A study of Murad’s life and career allows us to examine the impact of regional and national politics on an individual’s daily life. It fleshes out how individuals experienced and engaged with the grand politics of moving from a semicolonial monarchy to military rule, from the rise to the defeat of Arab nationalism and political Islam. How much did Layla Murad’s position as a woman and a star of Jewish origin determine her personal and professional choices to take advantage of opportunities and avoid threats accompanying the transition from monarchy to Nasser’s regime after 1954? Her enforced exit from the movie industry is the story of emotional and aspirational struggles many people experienced in postcolonial Egypt. In a single decade following the 1952 Revolution, Layla Murad, along with many other Egyptians, witnessed and experienced extreme emotional and professional swings owing to the Suez War, the departure of Jews from Egypt, and the transition from an open-market economy and what many called the pluralism of the Liberal Era to state capitalism and state control over media and the public sphere. During her lifetime, Egypt witnessed the days of turmoil of the Arab-Israeli wars (1948, 1956, 1967, and 1973) and the conclusion of Egypt and Israel’s peace agreement (1979). She lived through the Egyptians’ search for a definition of their national identity, from liberal pluralism, Arab nationalism, and the culture of peace to Islamism. All of these developments dramatically impacted her family and career, but she was neither powerful nor powerless. Reconstructing how Layla Murad went through these years requires more than a discussion and acknowledgment of an exceptional artist’s agency in a complex society. It requires a search for the lived reality of intimate pains and hopes embodied in an individual’s experience and its representation of many others’ experiences.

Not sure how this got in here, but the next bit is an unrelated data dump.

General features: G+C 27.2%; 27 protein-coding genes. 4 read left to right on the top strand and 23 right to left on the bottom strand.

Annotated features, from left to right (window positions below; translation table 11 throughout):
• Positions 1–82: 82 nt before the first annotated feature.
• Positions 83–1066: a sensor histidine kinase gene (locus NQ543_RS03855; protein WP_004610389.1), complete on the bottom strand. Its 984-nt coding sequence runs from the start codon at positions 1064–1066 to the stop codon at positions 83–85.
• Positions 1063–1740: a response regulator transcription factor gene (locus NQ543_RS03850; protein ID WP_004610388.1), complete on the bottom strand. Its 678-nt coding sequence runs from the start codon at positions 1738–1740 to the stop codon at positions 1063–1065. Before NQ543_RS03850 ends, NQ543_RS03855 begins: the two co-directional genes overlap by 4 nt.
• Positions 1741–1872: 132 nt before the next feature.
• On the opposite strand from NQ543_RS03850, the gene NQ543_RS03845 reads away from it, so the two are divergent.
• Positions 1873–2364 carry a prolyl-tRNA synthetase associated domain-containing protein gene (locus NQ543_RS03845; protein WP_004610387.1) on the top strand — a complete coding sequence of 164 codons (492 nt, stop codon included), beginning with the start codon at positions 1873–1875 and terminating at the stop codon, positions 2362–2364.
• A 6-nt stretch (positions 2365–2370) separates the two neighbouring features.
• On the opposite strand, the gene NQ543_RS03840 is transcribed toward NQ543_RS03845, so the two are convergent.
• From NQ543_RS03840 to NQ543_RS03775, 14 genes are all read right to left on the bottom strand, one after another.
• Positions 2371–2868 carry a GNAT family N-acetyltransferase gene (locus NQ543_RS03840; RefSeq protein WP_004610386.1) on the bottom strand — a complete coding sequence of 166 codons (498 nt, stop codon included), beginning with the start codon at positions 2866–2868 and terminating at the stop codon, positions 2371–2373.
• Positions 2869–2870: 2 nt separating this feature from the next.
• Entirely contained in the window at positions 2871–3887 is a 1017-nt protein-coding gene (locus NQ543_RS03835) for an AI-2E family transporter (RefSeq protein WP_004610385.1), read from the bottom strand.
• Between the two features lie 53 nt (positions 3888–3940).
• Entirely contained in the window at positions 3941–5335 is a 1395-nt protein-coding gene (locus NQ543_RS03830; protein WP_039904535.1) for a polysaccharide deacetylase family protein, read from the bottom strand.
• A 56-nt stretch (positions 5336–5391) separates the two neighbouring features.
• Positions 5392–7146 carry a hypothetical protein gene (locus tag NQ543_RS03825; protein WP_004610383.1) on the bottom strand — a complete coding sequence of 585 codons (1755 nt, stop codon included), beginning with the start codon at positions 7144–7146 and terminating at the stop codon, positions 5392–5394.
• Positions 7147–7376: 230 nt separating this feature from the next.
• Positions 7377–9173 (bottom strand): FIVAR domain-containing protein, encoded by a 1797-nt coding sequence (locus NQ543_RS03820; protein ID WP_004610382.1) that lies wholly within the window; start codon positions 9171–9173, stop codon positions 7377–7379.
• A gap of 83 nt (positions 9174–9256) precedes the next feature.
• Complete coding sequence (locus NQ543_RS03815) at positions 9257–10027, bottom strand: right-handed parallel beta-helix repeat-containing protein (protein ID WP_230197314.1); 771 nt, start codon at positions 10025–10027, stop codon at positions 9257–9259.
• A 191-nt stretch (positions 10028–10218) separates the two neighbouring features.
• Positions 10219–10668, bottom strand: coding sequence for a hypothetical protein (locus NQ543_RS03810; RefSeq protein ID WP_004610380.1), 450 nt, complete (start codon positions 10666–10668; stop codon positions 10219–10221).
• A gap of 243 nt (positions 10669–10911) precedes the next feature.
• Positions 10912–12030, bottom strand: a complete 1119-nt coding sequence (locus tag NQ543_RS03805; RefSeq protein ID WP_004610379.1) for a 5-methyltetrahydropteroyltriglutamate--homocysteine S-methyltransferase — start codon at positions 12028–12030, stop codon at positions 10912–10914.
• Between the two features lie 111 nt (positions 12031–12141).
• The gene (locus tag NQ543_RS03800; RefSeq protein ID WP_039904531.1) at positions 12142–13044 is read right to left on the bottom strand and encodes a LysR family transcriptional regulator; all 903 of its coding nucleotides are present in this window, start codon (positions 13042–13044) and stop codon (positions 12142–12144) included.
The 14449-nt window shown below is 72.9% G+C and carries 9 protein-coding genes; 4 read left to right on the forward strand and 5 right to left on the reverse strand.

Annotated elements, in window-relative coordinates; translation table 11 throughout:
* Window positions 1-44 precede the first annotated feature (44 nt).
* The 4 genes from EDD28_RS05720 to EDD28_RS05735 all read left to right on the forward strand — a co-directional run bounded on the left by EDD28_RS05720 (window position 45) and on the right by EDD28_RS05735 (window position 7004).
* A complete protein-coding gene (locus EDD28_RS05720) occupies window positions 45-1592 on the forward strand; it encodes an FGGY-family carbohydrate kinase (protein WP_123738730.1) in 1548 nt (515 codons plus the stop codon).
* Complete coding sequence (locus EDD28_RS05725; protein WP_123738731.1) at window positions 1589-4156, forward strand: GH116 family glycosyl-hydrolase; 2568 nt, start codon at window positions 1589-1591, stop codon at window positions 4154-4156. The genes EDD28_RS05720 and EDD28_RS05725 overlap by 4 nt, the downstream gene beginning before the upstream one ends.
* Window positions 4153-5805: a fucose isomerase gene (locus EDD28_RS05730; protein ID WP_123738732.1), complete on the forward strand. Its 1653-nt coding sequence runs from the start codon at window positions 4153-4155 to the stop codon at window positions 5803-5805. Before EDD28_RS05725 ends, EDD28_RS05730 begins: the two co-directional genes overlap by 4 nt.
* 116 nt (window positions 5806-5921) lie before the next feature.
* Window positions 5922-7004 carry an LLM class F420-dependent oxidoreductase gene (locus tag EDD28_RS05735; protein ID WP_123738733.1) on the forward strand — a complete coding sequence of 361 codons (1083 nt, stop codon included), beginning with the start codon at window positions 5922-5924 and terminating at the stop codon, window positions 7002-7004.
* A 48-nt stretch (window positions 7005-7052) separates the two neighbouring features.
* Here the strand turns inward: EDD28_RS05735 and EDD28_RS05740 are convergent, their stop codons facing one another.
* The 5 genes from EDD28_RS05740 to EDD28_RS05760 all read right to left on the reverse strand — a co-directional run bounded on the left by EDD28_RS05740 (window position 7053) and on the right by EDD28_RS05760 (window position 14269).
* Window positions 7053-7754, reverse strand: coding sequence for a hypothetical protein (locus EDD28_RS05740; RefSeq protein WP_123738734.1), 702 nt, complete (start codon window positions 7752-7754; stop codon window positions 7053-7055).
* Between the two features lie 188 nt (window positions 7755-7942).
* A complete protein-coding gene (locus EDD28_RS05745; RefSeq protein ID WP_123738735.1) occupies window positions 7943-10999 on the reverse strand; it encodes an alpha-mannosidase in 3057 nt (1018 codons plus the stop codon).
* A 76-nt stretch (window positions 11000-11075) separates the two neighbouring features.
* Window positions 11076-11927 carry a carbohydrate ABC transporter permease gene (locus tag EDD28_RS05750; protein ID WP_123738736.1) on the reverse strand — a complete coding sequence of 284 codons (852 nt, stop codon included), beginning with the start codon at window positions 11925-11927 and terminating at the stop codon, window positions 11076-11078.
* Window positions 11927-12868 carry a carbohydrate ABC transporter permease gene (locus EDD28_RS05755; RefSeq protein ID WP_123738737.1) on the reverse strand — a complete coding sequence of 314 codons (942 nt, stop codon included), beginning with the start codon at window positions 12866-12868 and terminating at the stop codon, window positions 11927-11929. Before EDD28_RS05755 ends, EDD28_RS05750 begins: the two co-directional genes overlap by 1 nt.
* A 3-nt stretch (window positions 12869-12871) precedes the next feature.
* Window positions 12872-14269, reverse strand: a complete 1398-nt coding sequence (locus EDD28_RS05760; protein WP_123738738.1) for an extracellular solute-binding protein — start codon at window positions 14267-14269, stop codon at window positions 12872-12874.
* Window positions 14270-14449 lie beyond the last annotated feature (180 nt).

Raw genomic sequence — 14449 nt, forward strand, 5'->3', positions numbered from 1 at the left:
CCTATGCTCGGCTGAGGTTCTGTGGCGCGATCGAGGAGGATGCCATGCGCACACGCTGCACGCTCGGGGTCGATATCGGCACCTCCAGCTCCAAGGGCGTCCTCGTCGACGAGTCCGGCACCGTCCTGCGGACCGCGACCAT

Throughout the course of these rapid political and cultural changes, Layla Murad was sometimes exceptional and definitely in the minority. Nevertheless, her life often mirrored the gendered reality of the sociopolitical dynamics experienced by many women in twentieth-century Egypt. Like many women in modern Egypt, she was a working wife and a mother. Unlike many, however, she married and divorced famous and powerful men. She experienced personal and domestic troubles under the bright lights of fame and the elusive fragility of minority women in the interfaith family and social patriarchy. Under the public gaze, she became vulnerable while searching for love and protection in a relationship with one of the young Free Officers. Layla Murad’s experiences should be situated within the legal environment and lived experiences of an Egyptian state and society that still wrestle with questions of gender, sexuality, single motherhood, and religious minority. Examining the web of social concepts, relationships, institutions, and individuals that formed her world renders her life illustrative of the lives of many people, famous and ordinary alike. Biographical research can offer rich insights into the dynamic interplay of individuals and history, inner and outer worlds, self and others.3 By blending the history of modern Egypt and Layla Murad’s biography, I strive to connect disparate social phenomena and personal experiences. Although biography is still an unloved stepchild of history, it provides more significant information than any other form of historical narrative and illustrates how historical developments affected those who shared her gender, ethnicity, class, and problems.4 In other words, I capitalize on the popularity of Layla Murad’s biography to break down the grand metanarratives of Egyptian nationalism and recover what the nationalist narratives, intentionally or unintentionally, overlook, exclude, or silence.5 As a historian and an Egyptian, blending history with biography saves my critical analysis from slipping into standard biographical and nationalist narratives that either vilify or sanctify the subject.